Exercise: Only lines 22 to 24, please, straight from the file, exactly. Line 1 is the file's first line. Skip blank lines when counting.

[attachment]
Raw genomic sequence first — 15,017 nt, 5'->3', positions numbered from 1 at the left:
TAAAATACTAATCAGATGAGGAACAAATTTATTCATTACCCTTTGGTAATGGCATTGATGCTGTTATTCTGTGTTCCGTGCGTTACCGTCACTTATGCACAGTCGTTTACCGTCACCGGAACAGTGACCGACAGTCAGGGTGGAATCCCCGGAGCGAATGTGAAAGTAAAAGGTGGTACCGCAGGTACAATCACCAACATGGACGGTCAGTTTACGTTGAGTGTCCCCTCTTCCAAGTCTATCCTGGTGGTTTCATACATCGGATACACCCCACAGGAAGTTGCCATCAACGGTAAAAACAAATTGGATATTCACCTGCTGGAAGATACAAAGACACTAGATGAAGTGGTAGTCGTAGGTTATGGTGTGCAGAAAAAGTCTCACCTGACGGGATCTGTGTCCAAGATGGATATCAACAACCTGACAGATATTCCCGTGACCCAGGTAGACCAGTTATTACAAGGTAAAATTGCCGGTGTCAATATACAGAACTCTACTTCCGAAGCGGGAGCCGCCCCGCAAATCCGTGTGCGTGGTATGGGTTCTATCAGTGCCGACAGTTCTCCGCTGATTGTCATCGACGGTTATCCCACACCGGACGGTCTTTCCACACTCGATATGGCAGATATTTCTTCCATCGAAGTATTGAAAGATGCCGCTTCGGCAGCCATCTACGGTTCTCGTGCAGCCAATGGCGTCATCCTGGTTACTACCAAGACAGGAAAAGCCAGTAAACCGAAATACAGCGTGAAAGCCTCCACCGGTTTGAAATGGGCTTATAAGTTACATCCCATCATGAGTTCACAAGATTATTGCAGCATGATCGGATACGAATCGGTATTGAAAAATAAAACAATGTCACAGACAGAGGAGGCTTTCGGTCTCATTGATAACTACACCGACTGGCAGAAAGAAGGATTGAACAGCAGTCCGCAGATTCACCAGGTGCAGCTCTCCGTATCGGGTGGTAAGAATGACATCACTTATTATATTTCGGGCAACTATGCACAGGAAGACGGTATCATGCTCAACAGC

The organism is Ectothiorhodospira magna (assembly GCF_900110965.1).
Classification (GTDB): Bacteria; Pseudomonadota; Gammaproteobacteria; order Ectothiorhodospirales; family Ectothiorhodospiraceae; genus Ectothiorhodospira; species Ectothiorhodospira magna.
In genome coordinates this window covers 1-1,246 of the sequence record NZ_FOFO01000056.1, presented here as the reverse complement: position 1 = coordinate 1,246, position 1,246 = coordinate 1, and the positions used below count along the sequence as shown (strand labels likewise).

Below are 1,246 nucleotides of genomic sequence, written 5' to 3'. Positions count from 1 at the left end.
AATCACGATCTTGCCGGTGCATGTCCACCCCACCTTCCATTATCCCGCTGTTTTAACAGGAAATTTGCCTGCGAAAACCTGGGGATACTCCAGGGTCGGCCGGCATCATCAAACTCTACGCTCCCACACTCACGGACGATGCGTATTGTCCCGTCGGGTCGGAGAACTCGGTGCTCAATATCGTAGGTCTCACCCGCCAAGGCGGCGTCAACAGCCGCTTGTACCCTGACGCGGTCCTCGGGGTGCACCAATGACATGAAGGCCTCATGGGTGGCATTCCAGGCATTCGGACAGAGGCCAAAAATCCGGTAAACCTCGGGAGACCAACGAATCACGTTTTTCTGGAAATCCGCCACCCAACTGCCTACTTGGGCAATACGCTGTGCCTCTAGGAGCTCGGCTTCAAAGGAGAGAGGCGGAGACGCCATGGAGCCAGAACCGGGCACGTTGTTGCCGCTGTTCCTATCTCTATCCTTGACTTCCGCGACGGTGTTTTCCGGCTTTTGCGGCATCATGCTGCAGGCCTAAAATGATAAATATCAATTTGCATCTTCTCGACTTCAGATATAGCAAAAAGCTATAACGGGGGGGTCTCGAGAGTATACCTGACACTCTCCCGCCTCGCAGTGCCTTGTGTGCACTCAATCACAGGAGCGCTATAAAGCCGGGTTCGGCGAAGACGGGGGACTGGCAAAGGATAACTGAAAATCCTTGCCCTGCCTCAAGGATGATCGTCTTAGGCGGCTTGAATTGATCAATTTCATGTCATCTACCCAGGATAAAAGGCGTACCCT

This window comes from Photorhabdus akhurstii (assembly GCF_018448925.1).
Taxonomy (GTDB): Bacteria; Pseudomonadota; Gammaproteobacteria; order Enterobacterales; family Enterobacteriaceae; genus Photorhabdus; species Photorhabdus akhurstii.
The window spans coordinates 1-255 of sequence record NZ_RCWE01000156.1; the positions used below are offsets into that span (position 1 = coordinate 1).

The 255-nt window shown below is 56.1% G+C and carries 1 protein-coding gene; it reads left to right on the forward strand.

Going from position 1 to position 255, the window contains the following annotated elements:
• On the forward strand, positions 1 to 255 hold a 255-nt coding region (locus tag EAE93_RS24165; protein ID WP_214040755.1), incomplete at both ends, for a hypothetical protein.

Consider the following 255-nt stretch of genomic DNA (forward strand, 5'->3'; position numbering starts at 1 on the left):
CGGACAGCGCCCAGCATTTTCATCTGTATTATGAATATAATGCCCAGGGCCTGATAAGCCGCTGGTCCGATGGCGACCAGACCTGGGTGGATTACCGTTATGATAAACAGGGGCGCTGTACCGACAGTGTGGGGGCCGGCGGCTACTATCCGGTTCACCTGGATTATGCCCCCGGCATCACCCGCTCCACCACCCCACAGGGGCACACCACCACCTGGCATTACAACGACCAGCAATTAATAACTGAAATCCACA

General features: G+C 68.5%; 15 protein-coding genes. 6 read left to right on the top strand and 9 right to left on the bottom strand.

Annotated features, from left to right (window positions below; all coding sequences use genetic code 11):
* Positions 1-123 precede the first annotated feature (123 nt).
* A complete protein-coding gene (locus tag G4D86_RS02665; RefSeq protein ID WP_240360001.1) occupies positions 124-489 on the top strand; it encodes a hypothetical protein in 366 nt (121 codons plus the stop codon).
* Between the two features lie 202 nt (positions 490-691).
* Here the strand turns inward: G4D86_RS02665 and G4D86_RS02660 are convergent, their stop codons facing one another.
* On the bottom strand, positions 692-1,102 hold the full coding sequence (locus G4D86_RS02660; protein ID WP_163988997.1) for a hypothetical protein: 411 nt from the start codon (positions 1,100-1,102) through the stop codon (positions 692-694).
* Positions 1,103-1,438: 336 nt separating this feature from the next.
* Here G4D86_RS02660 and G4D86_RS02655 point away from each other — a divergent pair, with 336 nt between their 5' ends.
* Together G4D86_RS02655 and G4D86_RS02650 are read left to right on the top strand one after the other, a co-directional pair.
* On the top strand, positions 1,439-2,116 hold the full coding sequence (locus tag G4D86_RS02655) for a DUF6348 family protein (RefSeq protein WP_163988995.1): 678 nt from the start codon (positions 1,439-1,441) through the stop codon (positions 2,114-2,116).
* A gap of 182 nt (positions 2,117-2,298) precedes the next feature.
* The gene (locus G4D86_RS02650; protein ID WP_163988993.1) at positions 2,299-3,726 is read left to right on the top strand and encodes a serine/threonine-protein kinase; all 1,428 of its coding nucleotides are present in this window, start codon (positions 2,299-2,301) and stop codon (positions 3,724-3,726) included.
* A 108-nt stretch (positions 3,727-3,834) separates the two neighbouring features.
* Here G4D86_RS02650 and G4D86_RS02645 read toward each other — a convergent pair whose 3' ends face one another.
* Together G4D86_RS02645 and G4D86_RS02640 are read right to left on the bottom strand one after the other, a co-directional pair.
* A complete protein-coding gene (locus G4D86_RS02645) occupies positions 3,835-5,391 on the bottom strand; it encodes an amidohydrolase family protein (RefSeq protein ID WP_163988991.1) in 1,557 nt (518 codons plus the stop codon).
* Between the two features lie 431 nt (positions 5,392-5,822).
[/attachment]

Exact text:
* On the bottom strand, positions 692-1,102 hold the full coding sequence (locus G4D86_RS02660; protein ID WP_163988997.1) for a hypothetical protein: 411 nt from the start codon (positions 1,100-1,102) through the stop codon (positions 692-694).
* Positions 1,103-1,438: 336 nt separating this feature from the next.
* Here G4D86_RS02660 and G4D86_RS02655 point away from each other — a divergent pair, with 336 nt between their 5' ends.